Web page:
Lydia is dead. But they don’t know this yet.
So begins the debut novel, Everything I never told you, by Celeste Ng. Sixteen-year-old Lydia is the middle child of Marilyn and James Lee. She is also their favourite as both her parents hope she will be able to fulfil their dreams. Her mother wants Lydia to become a doctor instead of a homemaker like her, while her father wants Lydia to be popular at school in a way he never was due to his race. But being mixed race in 1970s small-town Ohio is not easy for teenager and along with family expectations, it adds to pressures in Lydia’s life.
Following her death, her father James goes on a self-destructive path of coping while her mother Marilyn wants answers and wants someone accountable. Her older brother, Nathan who is about to head off to college, knows her better than her parents but thinks bad boy Jack may have something to do with Lydia’s death. Then there’s Hannah, her younger sister. Always the quiet one, she has noticed more than everyone else realises. As they reflect separately on the past, trying to make sense of Lydia’s death, they may uncover uncomfortable truths to figure out what really happened.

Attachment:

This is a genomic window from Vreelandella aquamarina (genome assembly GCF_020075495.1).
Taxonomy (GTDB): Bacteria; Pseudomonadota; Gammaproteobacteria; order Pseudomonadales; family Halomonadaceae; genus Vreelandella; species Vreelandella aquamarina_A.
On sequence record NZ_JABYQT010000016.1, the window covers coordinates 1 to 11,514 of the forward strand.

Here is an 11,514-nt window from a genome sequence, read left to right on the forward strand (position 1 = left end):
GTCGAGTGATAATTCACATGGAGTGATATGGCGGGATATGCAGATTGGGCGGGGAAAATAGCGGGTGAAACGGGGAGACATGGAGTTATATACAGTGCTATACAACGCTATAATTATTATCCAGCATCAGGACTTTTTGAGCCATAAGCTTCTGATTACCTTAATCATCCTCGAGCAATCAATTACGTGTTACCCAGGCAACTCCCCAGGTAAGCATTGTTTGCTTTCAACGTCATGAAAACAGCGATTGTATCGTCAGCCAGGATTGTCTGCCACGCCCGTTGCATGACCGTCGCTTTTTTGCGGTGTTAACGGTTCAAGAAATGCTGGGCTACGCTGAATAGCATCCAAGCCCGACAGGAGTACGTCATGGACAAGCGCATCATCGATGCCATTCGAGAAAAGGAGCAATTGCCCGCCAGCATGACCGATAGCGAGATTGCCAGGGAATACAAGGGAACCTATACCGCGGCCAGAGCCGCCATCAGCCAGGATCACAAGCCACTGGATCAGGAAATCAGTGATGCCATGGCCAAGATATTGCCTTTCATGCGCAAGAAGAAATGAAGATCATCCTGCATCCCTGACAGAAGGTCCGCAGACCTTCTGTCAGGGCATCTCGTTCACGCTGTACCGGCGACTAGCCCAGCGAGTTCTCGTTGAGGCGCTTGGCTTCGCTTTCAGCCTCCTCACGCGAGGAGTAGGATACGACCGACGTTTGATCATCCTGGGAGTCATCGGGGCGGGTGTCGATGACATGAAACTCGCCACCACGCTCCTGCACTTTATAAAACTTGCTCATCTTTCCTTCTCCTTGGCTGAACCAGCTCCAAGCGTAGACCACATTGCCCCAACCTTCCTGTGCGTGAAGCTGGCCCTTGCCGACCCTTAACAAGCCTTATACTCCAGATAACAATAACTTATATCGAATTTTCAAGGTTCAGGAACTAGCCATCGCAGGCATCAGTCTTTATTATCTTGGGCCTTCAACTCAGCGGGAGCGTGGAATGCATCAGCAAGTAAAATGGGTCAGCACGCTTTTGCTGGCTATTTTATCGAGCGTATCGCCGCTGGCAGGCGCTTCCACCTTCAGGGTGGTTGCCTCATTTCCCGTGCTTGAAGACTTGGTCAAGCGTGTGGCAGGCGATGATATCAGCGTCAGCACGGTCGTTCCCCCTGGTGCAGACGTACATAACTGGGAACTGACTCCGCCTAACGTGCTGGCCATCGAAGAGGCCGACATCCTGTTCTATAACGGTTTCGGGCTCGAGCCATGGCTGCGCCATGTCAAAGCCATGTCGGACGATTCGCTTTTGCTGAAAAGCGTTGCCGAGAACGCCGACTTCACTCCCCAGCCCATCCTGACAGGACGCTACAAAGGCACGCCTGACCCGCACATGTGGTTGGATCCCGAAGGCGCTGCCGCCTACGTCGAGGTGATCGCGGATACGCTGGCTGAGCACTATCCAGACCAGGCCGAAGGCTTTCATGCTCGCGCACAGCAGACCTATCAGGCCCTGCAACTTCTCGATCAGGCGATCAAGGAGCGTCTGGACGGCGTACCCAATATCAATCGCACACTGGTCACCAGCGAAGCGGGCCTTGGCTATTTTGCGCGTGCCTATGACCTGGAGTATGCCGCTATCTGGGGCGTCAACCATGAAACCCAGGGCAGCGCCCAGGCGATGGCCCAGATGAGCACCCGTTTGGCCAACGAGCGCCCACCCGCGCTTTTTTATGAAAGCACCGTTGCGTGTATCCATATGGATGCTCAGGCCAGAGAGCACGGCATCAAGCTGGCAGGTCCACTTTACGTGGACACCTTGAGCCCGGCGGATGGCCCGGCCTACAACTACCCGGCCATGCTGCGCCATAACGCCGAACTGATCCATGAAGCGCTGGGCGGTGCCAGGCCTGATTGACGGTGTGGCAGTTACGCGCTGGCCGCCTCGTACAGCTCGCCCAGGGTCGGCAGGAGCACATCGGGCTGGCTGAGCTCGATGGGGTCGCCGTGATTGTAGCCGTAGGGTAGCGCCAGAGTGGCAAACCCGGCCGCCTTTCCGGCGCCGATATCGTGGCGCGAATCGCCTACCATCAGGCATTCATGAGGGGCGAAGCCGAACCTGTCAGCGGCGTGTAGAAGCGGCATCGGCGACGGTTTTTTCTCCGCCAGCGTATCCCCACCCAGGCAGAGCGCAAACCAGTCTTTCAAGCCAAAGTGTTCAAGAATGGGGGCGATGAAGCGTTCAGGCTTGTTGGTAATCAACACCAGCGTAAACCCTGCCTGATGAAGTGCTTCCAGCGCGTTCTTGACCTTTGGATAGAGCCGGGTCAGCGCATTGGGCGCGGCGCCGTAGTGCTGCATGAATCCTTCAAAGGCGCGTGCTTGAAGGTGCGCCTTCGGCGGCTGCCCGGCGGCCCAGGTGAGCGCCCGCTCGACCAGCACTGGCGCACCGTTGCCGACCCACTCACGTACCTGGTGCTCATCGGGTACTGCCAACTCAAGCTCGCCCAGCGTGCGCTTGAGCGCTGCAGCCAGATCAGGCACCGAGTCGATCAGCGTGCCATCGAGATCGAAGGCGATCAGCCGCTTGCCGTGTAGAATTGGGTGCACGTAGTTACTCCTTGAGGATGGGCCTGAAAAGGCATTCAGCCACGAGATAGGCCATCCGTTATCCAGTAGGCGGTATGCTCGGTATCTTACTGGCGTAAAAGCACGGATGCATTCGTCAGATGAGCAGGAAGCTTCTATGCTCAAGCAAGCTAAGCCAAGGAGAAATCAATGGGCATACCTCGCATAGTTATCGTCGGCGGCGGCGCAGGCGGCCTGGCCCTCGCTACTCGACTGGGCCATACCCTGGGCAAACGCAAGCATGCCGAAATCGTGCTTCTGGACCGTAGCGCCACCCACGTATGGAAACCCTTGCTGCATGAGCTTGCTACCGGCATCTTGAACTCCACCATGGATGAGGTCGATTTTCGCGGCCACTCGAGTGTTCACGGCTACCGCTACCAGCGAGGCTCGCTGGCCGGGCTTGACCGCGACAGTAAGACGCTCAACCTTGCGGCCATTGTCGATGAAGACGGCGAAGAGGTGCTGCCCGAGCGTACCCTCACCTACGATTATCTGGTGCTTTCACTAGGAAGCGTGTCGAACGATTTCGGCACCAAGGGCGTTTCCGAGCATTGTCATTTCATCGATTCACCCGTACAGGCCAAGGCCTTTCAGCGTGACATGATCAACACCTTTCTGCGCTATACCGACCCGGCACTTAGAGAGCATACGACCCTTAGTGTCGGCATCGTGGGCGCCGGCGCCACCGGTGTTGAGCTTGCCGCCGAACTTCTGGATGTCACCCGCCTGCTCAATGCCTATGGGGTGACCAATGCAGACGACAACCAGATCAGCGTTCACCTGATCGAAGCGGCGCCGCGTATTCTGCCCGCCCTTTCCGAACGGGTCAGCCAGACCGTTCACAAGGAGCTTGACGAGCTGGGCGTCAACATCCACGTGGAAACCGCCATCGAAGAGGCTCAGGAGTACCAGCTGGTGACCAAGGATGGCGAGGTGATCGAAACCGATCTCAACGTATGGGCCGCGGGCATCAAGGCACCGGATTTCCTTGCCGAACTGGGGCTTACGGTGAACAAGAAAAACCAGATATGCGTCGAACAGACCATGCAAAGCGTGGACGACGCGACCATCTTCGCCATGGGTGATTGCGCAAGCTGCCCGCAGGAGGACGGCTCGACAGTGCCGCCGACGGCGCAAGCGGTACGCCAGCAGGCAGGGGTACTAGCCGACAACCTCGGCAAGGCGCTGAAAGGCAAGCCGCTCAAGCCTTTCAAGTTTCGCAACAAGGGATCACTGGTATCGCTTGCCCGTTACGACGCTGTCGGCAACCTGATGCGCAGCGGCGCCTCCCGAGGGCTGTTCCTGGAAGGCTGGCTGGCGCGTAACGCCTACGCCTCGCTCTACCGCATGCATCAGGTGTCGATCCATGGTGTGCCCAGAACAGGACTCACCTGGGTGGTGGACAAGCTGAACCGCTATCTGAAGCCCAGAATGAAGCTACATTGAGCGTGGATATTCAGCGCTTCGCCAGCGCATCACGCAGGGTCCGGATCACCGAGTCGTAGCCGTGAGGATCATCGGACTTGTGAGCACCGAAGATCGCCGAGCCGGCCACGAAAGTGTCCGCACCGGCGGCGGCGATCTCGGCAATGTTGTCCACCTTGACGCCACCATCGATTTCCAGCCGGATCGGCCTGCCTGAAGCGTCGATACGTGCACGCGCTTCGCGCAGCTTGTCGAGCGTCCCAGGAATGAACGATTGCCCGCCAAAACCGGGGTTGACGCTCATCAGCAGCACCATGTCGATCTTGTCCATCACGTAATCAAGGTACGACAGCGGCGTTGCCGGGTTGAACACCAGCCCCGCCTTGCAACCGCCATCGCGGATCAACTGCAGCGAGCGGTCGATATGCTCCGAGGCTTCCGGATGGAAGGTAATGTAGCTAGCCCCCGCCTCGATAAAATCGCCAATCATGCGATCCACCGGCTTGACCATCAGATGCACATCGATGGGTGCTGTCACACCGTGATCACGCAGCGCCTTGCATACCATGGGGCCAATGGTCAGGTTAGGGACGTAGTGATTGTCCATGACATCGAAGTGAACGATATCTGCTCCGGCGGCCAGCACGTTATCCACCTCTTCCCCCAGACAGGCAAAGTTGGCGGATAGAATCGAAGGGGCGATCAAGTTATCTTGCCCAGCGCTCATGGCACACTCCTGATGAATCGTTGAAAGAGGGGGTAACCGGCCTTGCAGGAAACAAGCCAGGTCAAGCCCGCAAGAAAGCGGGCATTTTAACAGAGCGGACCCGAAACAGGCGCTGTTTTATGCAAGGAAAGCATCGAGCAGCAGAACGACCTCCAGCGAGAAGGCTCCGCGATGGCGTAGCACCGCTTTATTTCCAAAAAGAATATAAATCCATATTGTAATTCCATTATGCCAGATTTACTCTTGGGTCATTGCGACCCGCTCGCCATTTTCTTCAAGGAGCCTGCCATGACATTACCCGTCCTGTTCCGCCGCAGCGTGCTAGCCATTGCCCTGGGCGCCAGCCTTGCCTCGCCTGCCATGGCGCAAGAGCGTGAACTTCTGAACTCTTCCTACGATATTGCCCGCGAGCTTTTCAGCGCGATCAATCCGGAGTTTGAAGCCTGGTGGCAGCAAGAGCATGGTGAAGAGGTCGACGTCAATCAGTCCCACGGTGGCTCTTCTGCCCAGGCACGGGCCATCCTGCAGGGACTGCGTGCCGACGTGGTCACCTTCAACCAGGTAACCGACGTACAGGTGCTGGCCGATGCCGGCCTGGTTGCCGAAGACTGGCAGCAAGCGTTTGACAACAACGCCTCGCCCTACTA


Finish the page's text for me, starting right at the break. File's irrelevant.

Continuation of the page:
This is a beautifully written book exploring issues of race, ethnicity, gender and adolescence. James and the children all struggle with their race and standing out in predominantly white Ohio. Marilyn on the other hand, has had her own struggles of studying medicine at a time when women were expected to become homemakers. Their struggles in an inter-racial relationship, bringing up children with their own dreams in mind and dealing with a changing world evoke empathy from the reader.
For me, it hit close to home in terms of race, gender and adolescence. I was able to identify with almost all characters — James and his issues with race and acceptance, Marilyn and her fight for equality based on gender, Lydia’s and Nathan’s struggles with adolescence and parental expectations — it was all too familiar. It is a sad book but beautifully written. Ng keeps the reader hooked till the very last page. And when you finish, like me, you might have tears in your eyes and a heaviness in your heart.
It’s a book that will stay with you for a long time.
Until next time,